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    Re: "Vernier acuity" of horizon IC tests
    From: George Huxtable
    Date: 2009 Jul 5, 11:19 +0100

    Frank Reed wrote-
    
    "An interesting issue regarding the resolution of the human visual system is
    the rather strange phenomenon of "hyper-acuity" or "vernier acuity". We are
    able to detect defects in straight lines which are much smaller than normal
    resolution. You can test this by drawing a line (un-aliased) in a computer
    graphics program with a single pixel step in it, e.g. from (x,y)=(10,400) to
    (990, 401). This is a nearly horizontal line. On a typical computer display,
    a pixel is about 0.01 inches in diameter. For normal visual resolution
    tests, this would be visible (with unit magnification, wearing corrective
    optics) at a distance where 0.01 inches subtends one minute of arc which
    would be about 34 inches from the screen. But in fact, a single pixel "step"
    in a straight line is perceived at distances five or ten times greater.
    Detecting a step in a straight line is the critical task in reading a
    vernier scale, hence the name.
    
    But hey, don't believe me! Go ahead and try it. And if you're concerned
    about observer bias, you could set up a slideshow that steps through various
    lines with single-pixel "kinks" in them mixed with perfectly straight lines.
    Then, before you walk away from your computer, turn around so you can't
    cheat and randomly select one of the images. Walk as far from your computer
    "
    
    =====================
    
    That's all very well, but a thin black line across a white screen (or vice
    versa) on a computer is a poor model of a horizon. It is useful only to
    demonstrate how good the eye is at recognising discontinuities in a thin
    straight line (and that isn't in question here).
    
    If Frank wished to simulate real horizon conditions, he would do better to
    present on the screen a single interface between two shades of grey (with a
    bit of blue in one, if thought fit), with varying degrees of sharpness or
    blurring of that interface.
    
    On the other hand, if he considers that the line-on-the-screen provides a
    good model, an interesting test would be to look at that line with his 7x
    scope, to see how far he can then retreat from the screen and still see that
    jiggle. I await any results with some interest.
    
    He continues- "For sextant use, vernier acuity may also apply to the
    standard index error observation, but only under certain circumstances. If
    you remove the telescope from a sextant and hold it (the sextant) at arm's
    length pointing at the horizon, the human visual system (eye+visual cortex)
    is able to detect remarkably small deviations in the visual line of the
    horizon. In other words, you can get an excellent value for the IC."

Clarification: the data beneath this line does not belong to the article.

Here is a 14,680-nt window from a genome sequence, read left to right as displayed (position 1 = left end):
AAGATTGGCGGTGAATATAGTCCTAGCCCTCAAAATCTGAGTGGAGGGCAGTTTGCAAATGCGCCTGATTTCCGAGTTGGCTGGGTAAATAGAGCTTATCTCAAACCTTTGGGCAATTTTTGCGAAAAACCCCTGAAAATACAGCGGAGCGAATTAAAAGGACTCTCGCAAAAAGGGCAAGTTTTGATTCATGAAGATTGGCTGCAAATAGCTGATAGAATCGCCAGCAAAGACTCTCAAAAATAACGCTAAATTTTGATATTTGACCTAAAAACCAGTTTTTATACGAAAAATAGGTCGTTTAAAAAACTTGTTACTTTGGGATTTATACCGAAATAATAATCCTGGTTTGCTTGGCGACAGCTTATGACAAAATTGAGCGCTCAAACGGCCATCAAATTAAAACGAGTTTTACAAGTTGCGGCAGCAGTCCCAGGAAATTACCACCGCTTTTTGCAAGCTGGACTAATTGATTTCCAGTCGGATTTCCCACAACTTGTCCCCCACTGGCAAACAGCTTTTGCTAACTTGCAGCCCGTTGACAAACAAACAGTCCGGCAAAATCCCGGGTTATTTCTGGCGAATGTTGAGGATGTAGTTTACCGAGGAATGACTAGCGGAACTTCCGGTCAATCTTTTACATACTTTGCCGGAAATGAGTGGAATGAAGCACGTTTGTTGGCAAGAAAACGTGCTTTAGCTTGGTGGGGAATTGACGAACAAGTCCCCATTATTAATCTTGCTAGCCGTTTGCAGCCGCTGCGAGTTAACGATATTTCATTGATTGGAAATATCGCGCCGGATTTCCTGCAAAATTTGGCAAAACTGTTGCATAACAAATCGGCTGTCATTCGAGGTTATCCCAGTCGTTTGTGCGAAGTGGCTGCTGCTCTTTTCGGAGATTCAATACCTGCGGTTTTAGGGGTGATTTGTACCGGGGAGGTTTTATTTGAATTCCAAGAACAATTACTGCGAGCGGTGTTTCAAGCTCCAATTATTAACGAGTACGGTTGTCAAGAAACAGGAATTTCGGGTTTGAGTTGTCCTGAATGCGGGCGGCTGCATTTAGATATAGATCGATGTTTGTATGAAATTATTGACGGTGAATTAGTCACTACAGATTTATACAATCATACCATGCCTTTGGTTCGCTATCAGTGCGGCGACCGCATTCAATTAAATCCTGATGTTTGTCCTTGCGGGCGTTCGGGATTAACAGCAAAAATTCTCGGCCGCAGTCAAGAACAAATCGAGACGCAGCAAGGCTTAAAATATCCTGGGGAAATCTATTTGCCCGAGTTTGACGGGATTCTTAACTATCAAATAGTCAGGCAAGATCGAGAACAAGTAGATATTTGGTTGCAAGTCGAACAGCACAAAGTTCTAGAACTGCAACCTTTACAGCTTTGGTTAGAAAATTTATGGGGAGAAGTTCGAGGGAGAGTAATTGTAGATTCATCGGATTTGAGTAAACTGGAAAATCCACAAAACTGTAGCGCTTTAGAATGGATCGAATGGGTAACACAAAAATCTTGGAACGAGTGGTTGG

That's a very imprecise claim. I don't understand where such a difference
    arises, with telescope discarded, between holding the instrument at arm's
    length and holding it close to the eye, as in the following sentence;
    perhaps Frank will explain further.
    
    "By contrast, when a telescope is attached or when the instrument is held
    close to the eye, the horizon on the direct side of the field of view fades
    away slowly and merges with the reflected view on the other side of the
    field of view. We align these horizon images by superimposing them. This is
    not a hyperacuity task, and so the results are limited by normal
    resolution."
    
    To me, that's an unconvincing and woolly statement. It ascribes mystical
    qualities to this "hyperacuity", which apply to some circumstances of
    Frank's choosing, and not to others.
    
     "In short, you may be able to get an IC looking through a sextant without a
    telescope that is slightly better than, or at least as good as, the measured
    IC using the sextant with a 7x telescope. "
    
    Yes, that's the statement for which I requested some backing evidence; that
    the index correction can be measured at least as well without that 7x
    telescope, as with it.. That evidence hasn't appeared, yet; only such
    assertions.
    
    It seems logical to me, that if a 7x telescope makes no improvement in the
    eye's ability to align two images of a horizon, that's because either the
    telescope is a very bad one, or, more likely, that the horizon is an unsharp
    one (in which case, magnification will make it no sharper).
    
    George.
    
    contact George Huxtable, at  george{at}hux.me.uk
    or at +44 1865 820222 (from UK, 01865 820222)
    or at 1 Sandy Lane, Southmoor, Abingdon, Oxon OX13 5HX, UK.
    
    
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